UPDATE: Phillip Torrone has put up a great tutorial called “HOW-TO: Run homebrew apps on your PSP!“, complete with video.
At 5.00am today on PSPhacker.com, a Spanish group known as the PSP-Dev team released a long-awaited exploit for running homebrew (i.e. home made programs such as SNES game emulators) on a Sony PSP. This trick only works with version 1.5 of Sony PSPs, which is common in the United States.
Apparently you have to swap the mem sticks as quickly as possible for this to work. The downloadable exploit package contains the Windows application called MSwapTool-0.1-Setup.exe, Acrobat PDF guides in English, Spanish and French languages, as well as a few other related text files.
From my understanding of the hack, this exploit has two methods. Method A involves the use of TWO Sony MemoryStick Duos and the MSwap Tool Windows program. The MSwap Tool takes a downloaded homebrew app and generates the app into two relevant parts for storing on each memorystick. Typically you’d store the first “booting” part on a smaller memory stick while storing the second part on the bigger one. On your PSP, you’d navigate to the application on the memorystick, and just after you launch the application, you need to quickly take the memorystick out and swap it for the second memorystick in order for this to work.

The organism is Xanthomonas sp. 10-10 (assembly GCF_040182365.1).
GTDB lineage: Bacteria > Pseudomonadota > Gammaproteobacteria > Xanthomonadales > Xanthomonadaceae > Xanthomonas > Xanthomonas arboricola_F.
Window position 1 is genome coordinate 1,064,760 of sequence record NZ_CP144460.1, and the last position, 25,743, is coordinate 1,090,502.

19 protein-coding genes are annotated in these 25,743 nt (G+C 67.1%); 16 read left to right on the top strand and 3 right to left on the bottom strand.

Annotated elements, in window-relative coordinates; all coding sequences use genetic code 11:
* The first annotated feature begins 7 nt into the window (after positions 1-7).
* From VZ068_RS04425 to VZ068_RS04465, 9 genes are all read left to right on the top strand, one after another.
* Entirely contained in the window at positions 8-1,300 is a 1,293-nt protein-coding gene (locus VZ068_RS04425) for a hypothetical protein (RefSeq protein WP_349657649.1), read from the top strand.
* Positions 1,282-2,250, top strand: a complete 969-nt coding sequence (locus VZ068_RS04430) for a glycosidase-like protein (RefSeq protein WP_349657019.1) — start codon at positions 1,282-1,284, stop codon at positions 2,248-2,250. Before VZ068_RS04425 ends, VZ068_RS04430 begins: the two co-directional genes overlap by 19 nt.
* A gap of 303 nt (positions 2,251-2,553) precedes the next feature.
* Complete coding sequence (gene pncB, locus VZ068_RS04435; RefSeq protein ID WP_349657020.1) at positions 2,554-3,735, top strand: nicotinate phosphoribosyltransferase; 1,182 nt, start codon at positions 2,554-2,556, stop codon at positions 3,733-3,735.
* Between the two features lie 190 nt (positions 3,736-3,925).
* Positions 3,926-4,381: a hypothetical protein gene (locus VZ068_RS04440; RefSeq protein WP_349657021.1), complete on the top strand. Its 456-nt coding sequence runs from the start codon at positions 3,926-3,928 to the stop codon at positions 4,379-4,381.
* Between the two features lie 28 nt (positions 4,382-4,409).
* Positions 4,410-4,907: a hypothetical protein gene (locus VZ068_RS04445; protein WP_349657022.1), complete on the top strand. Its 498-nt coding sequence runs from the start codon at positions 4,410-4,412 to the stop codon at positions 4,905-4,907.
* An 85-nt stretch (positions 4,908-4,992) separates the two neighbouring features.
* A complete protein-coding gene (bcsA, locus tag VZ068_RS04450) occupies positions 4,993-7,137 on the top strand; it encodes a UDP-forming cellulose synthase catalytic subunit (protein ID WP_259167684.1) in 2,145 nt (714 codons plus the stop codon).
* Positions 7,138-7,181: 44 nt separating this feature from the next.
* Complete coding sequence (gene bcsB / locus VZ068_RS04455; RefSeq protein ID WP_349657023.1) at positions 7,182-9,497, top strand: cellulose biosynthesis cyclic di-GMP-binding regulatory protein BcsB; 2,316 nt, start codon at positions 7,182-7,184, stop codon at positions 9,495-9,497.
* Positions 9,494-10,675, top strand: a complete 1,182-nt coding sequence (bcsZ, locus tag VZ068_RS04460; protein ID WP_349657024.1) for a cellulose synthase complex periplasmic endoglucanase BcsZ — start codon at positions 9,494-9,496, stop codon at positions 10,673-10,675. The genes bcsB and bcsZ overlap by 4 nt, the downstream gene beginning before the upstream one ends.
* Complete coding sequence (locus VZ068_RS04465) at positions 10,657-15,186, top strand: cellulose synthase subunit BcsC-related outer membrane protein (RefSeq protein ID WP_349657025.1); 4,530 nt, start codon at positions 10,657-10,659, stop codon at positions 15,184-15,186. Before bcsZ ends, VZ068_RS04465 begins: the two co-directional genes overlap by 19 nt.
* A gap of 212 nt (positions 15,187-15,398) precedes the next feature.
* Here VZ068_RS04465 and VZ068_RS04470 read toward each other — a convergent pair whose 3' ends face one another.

PSPhacker recommends method B though, which is essentially the same except for how you prepare the two memorysticks. For this method, you need to get the PBP Unpacker which has you creating the files you need (a lengthier process compare to using MSwap Tool, but more reliable).
At your own risk, you can download the exploit package which includes more detailed documentation as: swaploit_1.5_psp-dev.rar.